Suspensions at work
In this article, Employment specialists Helen Snow and Hollie Lewis look at the issues employers should consider around suspensions at work.
Employers should consider the practicalities and appropriateness surrounding suspending an employee. A suspension occurs when an employee remains employed but their employer asks them not to engage in any work (either at home or the office) or attend the place of work. Many employers and employees feel suspension is difficult to navigate as it can be stressful for all involved with significant effect on working relationships.
Employers must only suspend an employee if it is appropriate. There are two types of suspensions:
• suspending an employee in a serious situation while an investigation is carried out as part of a disciplinary process in which there are no alternatives to suspension; and
• suspending an employee for medical, pregnancy and/or health and safety reasons.
Acas published guidance for employers to consider the circumstances surrounding suspension carefully before making the decision. This involves considering temporary alternative options to suspension such as a change in shifts or work pattern, working from home, site or in a different part of the organisation, stopping part of the job or working in an area away from customers. For example, where an employer has an employee in a customer facing role and a serious complaint from a customer is alleged which required an investigation, the employer could offer the employee to work in an area which did not involve dealing with customers while the investigation is implemented.
Any change should be discussed with an employee, kept confidential and the reason for suspension made clear. It can be beneficial to an employer and employee to discuss the alternative options to suspension at a meeting, with the suspension confirmed in writing after. Where an employer has considered alternative options prior to a meeting with the employee, an explanation of the alternative options explored and the reasoning for why they would not be appropriate in the circumstances should be conveyed to the employee. Employers should continue to support suspended employees by staying in regular contact throughout the suspension with consideration of the employee’s mental health and wellbeing. It is important employers make clear suspension does not mean an employee has done something wrong and it should not be used as a form of discipline.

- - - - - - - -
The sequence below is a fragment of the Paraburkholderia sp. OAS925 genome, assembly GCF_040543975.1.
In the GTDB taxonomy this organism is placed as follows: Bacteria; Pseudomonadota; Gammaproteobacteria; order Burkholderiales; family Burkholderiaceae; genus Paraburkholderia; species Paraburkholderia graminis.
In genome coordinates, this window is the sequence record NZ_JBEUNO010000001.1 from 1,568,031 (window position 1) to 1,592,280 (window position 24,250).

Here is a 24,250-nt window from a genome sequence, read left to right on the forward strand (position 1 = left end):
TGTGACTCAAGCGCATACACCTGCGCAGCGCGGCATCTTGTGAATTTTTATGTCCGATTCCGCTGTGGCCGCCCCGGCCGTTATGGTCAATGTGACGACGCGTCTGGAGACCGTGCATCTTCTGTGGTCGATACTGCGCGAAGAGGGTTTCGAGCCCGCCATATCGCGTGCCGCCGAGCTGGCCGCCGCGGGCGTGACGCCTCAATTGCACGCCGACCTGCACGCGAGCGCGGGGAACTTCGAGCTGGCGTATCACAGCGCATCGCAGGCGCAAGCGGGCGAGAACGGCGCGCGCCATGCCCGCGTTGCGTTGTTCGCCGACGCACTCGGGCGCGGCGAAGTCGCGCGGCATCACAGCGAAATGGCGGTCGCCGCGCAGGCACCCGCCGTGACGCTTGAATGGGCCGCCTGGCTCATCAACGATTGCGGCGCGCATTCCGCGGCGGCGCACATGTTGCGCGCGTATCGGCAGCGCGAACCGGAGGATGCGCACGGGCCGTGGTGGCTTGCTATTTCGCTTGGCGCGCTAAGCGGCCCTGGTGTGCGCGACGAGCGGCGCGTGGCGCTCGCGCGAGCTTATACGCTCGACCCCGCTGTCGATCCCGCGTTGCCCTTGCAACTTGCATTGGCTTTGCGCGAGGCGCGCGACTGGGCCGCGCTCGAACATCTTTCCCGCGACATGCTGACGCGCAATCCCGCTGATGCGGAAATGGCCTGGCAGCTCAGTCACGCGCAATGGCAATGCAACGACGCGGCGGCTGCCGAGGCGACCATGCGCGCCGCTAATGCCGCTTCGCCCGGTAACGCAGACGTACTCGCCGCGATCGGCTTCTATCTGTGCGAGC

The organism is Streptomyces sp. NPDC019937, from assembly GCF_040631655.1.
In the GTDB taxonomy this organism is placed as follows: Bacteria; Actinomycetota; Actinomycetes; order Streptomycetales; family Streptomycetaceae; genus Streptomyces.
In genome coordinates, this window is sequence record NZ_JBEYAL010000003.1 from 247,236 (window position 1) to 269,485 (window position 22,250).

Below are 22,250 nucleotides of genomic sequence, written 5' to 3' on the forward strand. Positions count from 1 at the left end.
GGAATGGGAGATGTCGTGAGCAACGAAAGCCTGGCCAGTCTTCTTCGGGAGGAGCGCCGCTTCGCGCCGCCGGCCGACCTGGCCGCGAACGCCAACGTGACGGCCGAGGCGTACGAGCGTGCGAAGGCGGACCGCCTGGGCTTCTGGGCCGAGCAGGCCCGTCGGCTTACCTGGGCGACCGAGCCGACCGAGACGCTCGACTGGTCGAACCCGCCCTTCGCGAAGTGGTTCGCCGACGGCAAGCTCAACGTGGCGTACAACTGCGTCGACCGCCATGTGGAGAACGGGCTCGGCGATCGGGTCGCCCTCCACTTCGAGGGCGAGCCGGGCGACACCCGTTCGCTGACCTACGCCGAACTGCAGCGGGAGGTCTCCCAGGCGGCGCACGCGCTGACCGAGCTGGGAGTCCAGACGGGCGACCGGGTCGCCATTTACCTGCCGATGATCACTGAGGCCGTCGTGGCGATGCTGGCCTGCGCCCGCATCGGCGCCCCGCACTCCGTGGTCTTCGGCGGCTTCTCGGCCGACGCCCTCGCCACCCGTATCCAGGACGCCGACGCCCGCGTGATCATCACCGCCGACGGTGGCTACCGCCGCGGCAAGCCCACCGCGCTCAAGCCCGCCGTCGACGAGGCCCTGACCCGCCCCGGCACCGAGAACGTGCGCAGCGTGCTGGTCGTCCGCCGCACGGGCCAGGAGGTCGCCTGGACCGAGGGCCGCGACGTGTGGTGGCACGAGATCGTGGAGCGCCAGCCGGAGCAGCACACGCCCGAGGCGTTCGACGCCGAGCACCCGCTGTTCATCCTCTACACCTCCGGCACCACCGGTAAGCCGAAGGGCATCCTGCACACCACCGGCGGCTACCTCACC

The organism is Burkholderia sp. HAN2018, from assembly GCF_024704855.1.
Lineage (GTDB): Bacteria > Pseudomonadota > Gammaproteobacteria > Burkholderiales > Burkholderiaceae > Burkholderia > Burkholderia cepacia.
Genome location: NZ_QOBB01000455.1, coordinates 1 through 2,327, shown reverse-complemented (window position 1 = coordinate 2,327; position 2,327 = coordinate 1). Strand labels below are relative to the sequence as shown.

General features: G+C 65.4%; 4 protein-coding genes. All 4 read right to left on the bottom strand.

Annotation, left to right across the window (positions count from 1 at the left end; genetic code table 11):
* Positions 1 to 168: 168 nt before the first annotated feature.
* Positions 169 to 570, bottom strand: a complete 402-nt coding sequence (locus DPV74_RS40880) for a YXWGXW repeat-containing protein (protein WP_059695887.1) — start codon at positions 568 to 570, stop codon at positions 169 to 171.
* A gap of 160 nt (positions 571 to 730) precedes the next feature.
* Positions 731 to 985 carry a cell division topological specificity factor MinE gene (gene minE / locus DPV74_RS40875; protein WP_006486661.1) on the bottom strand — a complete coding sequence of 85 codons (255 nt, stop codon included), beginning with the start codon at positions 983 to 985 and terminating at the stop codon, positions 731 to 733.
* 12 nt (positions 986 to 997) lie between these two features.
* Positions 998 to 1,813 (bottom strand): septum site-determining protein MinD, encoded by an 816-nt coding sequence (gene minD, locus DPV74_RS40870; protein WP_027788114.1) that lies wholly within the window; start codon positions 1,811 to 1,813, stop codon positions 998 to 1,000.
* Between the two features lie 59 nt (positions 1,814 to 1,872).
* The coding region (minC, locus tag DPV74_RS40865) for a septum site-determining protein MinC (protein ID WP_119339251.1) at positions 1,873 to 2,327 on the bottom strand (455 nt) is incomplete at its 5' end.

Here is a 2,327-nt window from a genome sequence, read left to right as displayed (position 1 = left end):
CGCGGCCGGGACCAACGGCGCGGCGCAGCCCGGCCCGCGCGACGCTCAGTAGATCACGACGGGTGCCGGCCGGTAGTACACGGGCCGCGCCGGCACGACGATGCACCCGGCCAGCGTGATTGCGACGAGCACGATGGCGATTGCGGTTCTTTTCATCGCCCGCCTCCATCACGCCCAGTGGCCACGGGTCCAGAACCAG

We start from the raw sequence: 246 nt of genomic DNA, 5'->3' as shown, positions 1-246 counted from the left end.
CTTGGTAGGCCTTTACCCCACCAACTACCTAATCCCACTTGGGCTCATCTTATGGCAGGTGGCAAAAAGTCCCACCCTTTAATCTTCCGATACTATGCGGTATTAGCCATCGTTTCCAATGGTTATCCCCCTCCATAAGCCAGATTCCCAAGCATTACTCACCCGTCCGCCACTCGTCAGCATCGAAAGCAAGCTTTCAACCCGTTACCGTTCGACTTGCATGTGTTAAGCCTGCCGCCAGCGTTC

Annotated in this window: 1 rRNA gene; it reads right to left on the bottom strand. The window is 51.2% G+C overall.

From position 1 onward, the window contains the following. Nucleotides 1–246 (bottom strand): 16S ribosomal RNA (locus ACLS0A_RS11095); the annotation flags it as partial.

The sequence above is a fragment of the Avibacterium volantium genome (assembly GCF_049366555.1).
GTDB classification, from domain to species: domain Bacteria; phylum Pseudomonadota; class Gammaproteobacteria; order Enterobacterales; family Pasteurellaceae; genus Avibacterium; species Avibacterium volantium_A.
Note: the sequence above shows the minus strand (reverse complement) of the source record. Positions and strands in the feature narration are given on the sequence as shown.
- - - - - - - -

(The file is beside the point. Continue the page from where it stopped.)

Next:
Length of suspension
The length of suspension depends on the type of suspension and the circumstances. For those where suspension is as a result of allegations of misconduct and an investigation is being carried out, the length of suspension should be kept to a minimum. Employers have an obligation to keep the decision of suspension for misconduct allegations under review.
The length of suspension for medical or health and safety reasons can be up to 26 weeks on full pay providing the employee has been employed for at least one month. The length of suspension for pregnancy can be for as long as there is a risk of health and safety to the individual or the baby which could be for the duration of the individual’s pregnancy.
Employees who are suspended retain their employment rights throughout the suspension as they remain employees of the business. Consequently, unless there is a clause in the employment contract which stipulates an employee can be suspended without pay, they should continue to receive full pay. The employment contract should indicate whether additional payments including commission will be included with full pay on suspension.
Employers can set conditions on their employees, including prohibiting an employee from discussing the suspension and speaking to colleagues, customers and/or clients of the business, unless the employee can show this prevention interferes with the employee’s ability to answer allegations.
If you require any advice concerning the above, please contact the Employment team.